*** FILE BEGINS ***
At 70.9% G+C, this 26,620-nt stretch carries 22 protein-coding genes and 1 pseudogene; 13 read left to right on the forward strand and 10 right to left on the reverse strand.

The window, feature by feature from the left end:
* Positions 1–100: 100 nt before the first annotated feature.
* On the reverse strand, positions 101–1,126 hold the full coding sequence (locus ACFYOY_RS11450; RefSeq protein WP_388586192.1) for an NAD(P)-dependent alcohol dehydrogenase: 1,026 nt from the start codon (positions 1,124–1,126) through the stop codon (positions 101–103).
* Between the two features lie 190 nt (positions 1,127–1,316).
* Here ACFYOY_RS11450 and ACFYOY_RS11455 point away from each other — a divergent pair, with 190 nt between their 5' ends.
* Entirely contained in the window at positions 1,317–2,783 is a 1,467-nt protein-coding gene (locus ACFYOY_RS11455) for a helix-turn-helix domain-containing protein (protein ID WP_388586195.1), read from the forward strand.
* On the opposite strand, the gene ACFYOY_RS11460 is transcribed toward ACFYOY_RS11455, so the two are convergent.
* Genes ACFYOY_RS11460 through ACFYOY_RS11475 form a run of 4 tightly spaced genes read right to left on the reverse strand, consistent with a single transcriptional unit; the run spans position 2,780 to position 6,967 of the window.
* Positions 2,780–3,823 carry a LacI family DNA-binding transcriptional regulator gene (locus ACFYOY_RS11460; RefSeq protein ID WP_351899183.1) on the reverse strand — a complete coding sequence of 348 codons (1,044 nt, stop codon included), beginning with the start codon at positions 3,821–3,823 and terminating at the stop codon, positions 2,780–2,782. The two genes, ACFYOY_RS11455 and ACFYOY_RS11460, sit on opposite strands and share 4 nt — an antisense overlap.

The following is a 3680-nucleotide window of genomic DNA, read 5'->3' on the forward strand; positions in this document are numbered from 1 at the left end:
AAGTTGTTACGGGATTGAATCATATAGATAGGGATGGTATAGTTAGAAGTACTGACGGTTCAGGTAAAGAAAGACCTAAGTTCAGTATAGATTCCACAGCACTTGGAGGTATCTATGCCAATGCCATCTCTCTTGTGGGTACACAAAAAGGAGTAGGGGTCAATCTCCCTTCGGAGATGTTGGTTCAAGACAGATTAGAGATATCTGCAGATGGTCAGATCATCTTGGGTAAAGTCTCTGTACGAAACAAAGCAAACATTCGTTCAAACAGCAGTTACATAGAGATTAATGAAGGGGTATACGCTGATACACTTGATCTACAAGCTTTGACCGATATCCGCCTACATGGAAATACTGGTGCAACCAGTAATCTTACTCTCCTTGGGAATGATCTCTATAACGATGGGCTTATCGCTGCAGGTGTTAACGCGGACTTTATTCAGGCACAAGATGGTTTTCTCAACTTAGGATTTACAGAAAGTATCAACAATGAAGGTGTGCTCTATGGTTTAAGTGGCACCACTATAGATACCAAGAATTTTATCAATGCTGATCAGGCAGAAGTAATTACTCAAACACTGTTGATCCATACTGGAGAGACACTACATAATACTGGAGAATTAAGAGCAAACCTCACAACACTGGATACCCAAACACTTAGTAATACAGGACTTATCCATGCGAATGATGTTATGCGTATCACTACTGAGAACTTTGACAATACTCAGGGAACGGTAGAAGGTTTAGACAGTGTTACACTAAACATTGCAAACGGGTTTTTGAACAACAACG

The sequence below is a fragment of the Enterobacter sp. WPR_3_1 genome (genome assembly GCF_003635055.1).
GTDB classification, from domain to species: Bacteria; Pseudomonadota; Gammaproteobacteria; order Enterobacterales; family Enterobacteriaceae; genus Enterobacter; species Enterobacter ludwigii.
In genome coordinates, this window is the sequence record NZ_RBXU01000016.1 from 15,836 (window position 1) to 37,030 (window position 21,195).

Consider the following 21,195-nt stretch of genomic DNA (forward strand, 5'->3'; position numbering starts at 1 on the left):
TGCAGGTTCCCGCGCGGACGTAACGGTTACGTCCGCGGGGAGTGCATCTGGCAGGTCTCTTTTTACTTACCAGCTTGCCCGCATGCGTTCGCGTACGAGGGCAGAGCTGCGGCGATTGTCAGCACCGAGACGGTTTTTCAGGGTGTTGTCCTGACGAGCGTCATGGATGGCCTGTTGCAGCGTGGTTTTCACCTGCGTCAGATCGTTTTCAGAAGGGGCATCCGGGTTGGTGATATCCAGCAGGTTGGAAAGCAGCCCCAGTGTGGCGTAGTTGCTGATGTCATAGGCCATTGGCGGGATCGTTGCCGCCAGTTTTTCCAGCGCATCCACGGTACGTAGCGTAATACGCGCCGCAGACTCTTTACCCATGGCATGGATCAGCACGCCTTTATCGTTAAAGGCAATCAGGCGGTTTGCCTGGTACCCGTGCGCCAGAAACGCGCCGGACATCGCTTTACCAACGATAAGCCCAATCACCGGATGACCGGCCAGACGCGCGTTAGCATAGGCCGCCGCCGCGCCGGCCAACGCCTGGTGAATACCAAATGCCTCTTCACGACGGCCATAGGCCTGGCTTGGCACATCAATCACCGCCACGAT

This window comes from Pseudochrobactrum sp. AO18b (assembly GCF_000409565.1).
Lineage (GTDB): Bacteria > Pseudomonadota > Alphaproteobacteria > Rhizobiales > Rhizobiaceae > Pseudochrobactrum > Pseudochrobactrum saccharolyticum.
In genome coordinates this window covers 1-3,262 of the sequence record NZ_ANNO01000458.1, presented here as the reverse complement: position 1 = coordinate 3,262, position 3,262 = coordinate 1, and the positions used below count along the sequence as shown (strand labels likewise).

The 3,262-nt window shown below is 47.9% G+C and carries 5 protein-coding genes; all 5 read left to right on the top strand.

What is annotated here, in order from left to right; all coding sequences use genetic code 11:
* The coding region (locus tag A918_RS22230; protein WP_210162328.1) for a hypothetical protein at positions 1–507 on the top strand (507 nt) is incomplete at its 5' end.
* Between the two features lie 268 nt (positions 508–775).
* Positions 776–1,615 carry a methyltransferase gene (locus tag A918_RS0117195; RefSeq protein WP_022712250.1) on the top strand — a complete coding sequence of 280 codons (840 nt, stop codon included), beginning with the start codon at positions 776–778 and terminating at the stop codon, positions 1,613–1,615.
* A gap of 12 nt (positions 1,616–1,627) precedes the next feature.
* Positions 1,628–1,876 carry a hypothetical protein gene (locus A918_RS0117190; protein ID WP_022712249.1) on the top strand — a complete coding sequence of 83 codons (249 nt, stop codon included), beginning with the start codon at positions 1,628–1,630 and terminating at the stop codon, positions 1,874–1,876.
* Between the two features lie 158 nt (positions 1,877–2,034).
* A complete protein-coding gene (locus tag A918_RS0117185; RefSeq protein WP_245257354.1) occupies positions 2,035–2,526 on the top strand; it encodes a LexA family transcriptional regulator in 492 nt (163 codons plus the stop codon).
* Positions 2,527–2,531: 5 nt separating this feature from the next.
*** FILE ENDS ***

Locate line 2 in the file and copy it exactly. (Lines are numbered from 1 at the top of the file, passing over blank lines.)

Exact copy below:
The window, feature by feature from the left end: